As recently as the summer they had been ahead by 19pts
This article is based on a presentation given at a fringe event at the 2022 Conservative party conference
When a party is in steep decline nationally, we generally expect to see them dropping most where their support is strongest – the larger the share of the vote a party has among a certain group or in a certain area, the greater it has to fall.
That is absolutely the case right now for the Conservatives in their rural heartlands. Truss’ party face stern problems battling the Liberal Democrats, and to a lesser extent Labour, in the Blue Wall, disaffected Tory voters in the South Western ‘Celtic Fringe’, and the little publicised but constantly nagging phenomenon of ‘Green gain from Conservative’ in local authority elections and by-elections across the East.
Now, YouGov analysis of vote intention in four surveys over the past two months reveals Conservative support among rural voters is slipping away across the board. We have studied the vote intention of Britons classified by the ONS as living in city, suburban, and rural areas and how this has changed between two recent significant contexts.
As recently as the beginning of August, there was no Labour polling lead to speak of in the national polling. Voters were seemingly beginning to move past ‘partygate’ and were rewarding the Conservatives for getting rid of a leader whom they had come to view as dishonest and unfair. Back then, the Conservatives were polling at around about 43% among rural voters. Labour were on 24%.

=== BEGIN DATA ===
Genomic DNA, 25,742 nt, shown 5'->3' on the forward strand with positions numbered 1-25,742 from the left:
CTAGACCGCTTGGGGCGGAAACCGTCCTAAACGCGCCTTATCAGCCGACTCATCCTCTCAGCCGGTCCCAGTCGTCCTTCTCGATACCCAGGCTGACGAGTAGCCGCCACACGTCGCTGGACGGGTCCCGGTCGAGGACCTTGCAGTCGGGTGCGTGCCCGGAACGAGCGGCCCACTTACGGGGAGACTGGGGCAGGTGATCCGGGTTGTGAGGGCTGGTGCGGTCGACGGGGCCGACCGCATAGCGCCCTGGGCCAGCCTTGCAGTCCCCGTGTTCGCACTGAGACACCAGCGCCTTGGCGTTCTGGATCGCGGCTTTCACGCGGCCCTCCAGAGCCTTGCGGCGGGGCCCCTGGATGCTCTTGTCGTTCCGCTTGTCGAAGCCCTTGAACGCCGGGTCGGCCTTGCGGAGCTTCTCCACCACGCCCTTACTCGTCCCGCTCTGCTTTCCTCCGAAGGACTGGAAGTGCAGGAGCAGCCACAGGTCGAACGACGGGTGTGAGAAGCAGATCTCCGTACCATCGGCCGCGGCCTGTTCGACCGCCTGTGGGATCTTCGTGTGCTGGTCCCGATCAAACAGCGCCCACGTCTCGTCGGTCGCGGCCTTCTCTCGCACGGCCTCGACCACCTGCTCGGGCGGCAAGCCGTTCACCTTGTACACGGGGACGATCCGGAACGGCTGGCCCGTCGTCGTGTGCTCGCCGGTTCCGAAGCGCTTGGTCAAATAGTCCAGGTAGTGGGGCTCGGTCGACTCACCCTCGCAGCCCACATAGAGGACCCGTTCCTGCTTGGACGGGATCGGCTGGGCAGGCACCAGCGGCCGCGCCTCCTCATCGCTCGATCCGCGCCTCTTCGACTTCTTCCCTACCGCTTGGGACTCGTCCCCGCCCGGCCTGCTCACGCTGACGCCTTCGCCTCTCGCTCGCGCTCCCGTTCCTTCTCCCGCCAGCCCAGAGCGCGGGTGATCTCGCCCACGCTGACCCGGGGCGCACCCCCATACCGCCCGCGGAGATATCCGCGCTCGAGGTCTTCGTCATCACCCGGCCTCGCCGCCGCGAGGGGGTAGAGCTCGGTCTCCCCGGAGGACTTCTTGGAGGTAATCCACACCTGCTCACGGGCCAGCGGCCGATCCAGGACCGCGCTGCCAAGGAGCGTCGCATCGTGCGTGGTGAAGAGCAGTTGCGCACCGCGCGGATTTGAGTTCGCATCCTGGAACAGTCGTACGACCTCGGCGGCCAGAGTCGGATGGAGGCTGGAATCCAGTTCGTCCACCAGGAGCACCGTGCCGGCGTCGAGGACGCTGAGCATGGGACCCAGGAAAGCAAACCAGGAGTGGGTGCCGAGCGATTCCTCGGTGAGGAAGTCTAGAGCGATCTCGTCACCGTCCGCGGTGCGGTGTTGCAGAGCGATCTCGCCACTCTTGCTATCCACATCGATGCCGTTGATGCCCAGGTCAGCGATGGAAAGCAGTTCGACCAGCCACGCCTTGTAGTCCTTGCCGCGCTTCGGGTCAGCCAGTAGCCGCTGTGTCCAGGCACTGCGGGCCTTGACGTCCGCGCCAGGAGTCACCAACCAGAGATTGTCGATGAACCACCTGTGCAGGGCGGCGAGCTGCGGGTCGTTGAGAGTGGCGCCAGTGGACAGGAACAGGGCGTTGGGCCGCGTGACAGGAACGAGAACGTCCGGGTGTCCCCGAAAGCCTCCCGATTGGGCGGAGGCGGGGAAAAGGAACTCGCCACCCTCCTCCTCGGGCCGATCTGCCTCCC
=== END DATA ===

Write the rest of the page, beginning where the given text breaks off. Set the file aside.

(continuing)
A caveat should be made here that these figures are what we call ‘crossbreaks’ of nationally representative polls. The sample sizes are large enough for us to conduct analysis with, but as the polling was not representative of rural voters, the point estimates are subject to a greater margin of error than they would be traditionally in a properly representative poll.
That said, in our latest polling, the Conservatives have dropped all the way to 28% among rural voters, while Labour have surged up to 41%. Almost a complete reversal of the picture we saw in the summer.
With local elections planned in many district and unitary authorities across rural South and Midlands England next year, Conservative struggles in the countryside could become an electoral thorn in Truss’ side come next spring.